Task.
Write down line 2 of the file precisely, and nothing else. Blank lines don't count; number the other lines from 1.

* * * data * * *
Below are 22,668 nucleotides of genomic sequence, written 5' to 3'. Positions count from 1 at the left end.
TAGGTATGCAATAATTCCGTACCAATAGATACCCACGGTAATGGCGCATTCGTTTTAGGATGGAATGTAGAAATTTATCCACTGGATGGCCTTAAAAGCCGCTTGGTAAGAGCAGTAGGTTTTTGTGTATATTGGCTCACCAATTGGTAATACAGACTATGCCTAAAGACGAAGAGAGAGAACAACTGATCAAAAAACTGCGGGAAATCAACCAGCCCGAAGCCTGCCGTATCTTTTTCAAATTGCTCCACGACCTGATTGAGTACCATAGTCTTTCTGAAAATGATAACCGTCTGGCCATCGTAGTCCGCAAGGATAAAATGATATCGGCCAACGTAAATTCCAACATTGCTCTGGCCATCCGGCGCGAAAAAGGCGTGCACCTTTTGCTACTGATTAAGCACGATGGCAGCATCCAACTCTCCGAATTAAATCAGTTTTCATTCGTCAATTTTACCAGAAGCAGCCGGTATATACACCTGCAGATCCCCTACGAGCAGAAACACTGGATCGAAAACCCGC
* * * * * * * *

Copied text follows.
TAGGTATGCAATAATTCCGTACCAATAGATACCCACGGTAATGGCGCATTCGTTTTAGGATGGAATGTAGAAATTTATCCACTGGATGGCCTTAAAAGCCGCTTGGTAAGAGCAGTAGGTTTTTGTGTATATTGGCTCACCAATTGGTAATACAGACTATGCCTAAAGACGAAGAGAGAGAACAACTGATCAAAAAACTGCGGGAAATCAACCAGCCCGAAGCCTGCCGTATCTTTTTCAAATTGCTCCACGACCTGATTGAGTACCATAGTCTTTCTGAAAATGATAACCGTCTGGCCATCGTAGTCCGCAAGGATAAAATGATATCGGCCAACGTAAATTCCAACATTGCTCTGGCCATCCGGCGCGAAAAAGGCGTGCACCTTTTGCTACTGATTAAGCACGATGGCAGCATCCAACTCTCCGAATTAAATCAGTTTTCATTCGTCAATTTTACCAGAAGCAGCCGGTATATACACCTGCAGATCCCCTACGAGCAGAAACACTGGATCGAAAACCCGC